N'jelle Gage-Thorne: Nature is Very Alive Here
By Andrea Louis
A lover of dance, body movement, music, and choreography, has decided to make Dominica's lush green tapestry, charming, melodious people, her theatre to expand her artform while exploring and utilizing the exquisite nature of the country.
N'jelle Gage-Thorne, born and raised in Jamaica, studied dance in her homeland, Cuba, and Venezuela. She subsequently lived in the United States for a few years and did dance there also. While she describes herself as a product of the Caribbean, something about her first visit to Dominica told her the island was a good place to make home.
"I came in September 2020. A very good friend of mine who was visiting her family invited me to come with her. It was perfect timing for my family and me, we felt we needed the time to pivot. What we thought would be a vacation turned into an extended stay and here we are," N'jelle said.
Both N'jelle and her husband work in the performing arts and own a dance company in Rochester, New York, named FuturPointe Dance.
Friendly, welcoming people
Initially, it was the friendly, welcoming, helpful, people who encouraged Gage-Thorne to consider staying in Dominica. To date, she works with two groups of women on a bi-weekly basis.
"We networked, and met a lot of people who were interested in our services. We got in touch with the Cultural Division and DIFA and that is how we dipped our toes in the water in terms of dance and movement on the island," she said.
Then, the enchanting aspects of Dominica's ethereal beauty further convinced the dancer, and her family, that she was making the right move.
"That's why we ended up staying," she said. "Nature is very alive here, it's not bothered with. I still sense a naturalness, a vibrancy. I feel grounded here, I feel how nature can ground a person here."
Having lived in Dominica for just a year and a half, Gage-Thorne is still enamored by the captivating natural features of the country,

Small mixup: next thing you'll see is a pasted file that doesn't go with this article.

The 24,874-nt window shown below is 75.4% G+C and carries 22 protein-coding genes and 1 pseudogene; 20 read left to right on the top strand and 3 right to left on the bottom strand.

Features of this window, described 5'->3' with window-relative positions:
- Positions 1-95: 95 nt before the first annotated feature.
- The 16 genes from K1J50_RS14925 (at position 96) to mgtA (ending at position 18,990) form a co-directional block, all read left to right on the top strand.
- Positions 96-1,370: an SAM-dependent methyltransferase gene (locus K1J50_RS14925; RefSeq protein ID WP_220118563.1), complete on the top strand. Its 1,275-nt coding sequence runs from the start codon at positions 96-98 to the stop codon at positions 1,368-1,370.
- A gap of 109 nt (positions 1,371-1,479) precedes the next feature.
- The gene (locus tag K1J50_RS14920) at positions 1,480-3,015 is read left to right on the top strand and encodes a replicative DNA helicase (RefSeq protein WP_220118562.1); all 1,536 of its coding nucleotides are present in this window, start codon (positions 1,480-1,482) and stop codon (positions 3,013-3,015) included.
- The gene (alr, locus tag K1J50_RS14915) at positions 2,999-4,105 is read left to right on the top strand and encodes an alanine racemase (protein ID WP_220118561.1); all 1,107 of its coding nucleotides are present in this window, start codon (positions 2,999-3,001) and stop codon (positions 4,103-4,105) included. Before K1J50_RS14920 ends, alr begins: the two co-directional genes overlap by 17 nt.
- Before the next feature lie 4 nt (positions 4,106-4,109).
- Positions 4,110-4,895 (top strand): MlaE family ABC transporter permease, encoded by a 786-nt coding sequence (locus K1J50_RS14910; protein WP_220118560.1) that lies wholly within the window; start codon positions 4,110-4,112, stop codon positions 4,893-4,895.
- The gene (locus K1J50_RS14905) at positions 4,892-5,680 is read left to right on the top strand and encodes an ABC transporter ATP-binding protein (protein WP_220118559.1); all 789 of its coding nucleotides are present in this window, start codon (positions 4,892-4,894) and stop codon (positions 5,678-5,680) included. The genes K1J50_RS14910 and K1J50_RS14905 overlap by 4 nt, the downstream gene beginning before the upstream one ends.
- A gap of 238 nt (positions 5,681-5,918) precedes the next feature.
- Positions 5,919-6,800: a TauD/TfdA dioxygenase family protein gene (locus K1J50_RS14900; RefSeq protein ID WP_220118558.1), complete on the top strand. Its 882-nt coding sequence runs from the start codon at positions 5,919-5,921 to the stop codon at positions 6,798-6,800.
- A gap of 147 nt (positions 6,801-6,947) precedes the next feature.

"It's a great detox island, a place where you can detox mentally, physically, and emotionally," N'jelle said.
She is here with her husband and two children all of whom are enjoying the benefits of living on the Nature Island of the Caribbean.
"Our children are in school here and they love it, I bring them to the rivers and sea all the time after school. We have settled in nicely here," she said.
N'jelle's professional dance career started at the age of 15 with a Jamaican dance company called L'Acadco. She dedicated herself to the art form over the years, honing her skills in different styles and techniques.
"I toured the Caribbean and the world with L'Acadco. I studied in Venezuela with an acclaimed Polish ballerina. I also studied with the then Jamaica School of Dance. I moved to a school in Cuba and worked with many acclaimed dance faculties there. Flash-forward a few years, my husband and I formed a dance company in Rochester," N'jelle said.
This choreographer and dancer, who is also a movement and dance therapist, life coach, and mobility expert, applauds the work of the Division of Culture, saying it is vital for youth to get involved in the arts as a means of preserving and promoting Dominica's heritage.
"I believe art can lead us to where we want to go and I believe what they are doing at Old Mill speaks to that, especially to children," she advised.
This arts advocate believes the various characteristics of the performing arts can be used to help Dominicans heal from the traumas of COVID-19, Hurricane Maria, and other major events.
"I have expanded my concept of movement and dance into wellness and general health. This is one of the most important times in history where we realize our mental health, our ability to allow ourselves to feel good and give ourselves that kind of care is so important. Everybody is opening up to that. But there is more opening up to do, " she said. "And I am here to facilitate that."